A coalition of community members focused on supporting Asian and Asian American youth in Edina has recently emerged, forming after a racist video surfaced earlier this year.
Despite being relatively new, the Edina Asian American Alliance has already become a notable presence in the community, participating in various events, meeting with local leaders and submitting a petition to the Edina School Board. The group, composed of Edina High School students and alum, district parents and other community members, looks to advocate for Asian and Asian American youth, educate and prompt change through collaboration, members of the Edina Asian American Alliance, or EAAA, told the Sun Current.
“We want our students, our members to get their voice heard and have representation, and more so, to serve as a bridge between the Asian community and the Edina broad community,” said Zoey Zou, a member of the coalition and district parent.
The group came together following conversations among parents, such as those involved with the Edina Asian Parents Group, Zou explained, who saw insufficient action from Edina Public Schools following a racist video, where Edina High School students mocked Asian accents and one gave a Nazi salute.
Inspired by the unified voice of the Jewish Community Relations Council of Minnesota and the Dakotas in being able to respond to the incident, the parent group sought a more formalized avenue with which to communicate with the district and tackle such issues, Zou noted.
“It just felt like our students were not protected and we do not have an organization to protect them,” Zou said.
Following ensuing conversations in the aftermath of the video among parents, students and community members, the Edina Asian American Alliance officially formed this spring.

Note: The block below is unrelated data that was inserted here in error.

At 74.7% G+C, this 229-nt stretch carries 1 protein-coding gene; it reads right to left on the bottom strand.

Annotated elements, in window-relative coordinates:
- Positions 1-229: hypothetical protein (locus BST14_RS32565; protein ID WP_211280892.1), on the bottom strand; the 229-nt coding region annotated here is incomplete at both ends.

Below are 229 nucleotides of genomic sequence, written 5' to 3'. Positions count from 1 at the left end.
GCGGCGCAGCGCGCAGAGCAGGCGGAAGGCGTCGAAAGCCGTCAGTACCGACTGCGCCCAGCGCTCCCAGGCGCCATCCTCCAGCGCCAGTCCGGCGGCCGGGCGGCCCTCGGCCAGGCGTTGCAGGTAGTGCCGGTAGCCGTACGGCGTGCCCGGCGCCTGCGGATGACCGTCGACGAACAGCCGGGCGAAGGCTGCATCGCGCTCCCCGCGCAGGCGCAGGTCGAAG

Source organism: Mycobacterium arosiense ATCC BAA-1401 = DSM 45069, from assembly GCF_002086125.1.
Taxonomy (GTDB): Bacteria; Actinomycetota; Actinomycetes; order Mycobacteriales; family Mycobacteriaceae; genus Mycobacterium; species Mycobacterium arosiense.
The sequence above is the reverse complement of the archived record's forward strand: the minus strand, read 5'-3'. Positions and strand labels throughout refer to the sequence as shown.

Furthering the work of Zou and Kelly Condit-Shrestha, mothers of district students who helped lead an initial petition to the district, according to the Zephyrus school newspaper, the Edina Asian American Alliance submitted an accompanying letter to the Edina School Board in May, expanding upon the petition.
Since then, the group has also participated in several communitywide events as well as meeting regularly with each other and local leaders, like Edina Public Schools Superintendent Stacie Stanley and Edina Mayor Jim Hovland, members said.
The coalition plans to continue to define its scope, vision and mission throughout the summer and be finalized by the fall, Condit-Shrestha said.
Intergenerational coalition inspiring a sense of belonging
Isadora Li, one of the group’s initial student members who graduated this spring, said she became “devoted” to the goals of EAAA because she didn’t have a group like it while attending Edina High School.
“I want to see it grow because I want it to also be a space for other Asian American students where they can feel safe, and where they can feel like what they want at the school level is also being supported by parents and by community members,” Li said.
Jaden Young, a rising junior at the high school, said members of the group were immediately welcoming when she attended her first ever meeting in April. “As a student, and as an Asian American growing up in Edina, I feel really great to have that supportive group that I know is working to protect me and working to make me feel comfortable.”
Li pointed out that the group is intergenerational, allowing students to bring their perspectives to the table alongside the experiences of parents and community members. And it establishes longevity to help the group follow through on its goals, she said.
Having students who are still in school offers “eyes on the ground,” with direct experiences of what’s happening, when parents and community members may not be able to get the whole picture, said Sabeeh Mirza, a member of the coalition and rising senior.
“We see what’s happening, we see what actions are being taken into and the direct implications of things because of the fact that we are in the environment that it affects,” he said.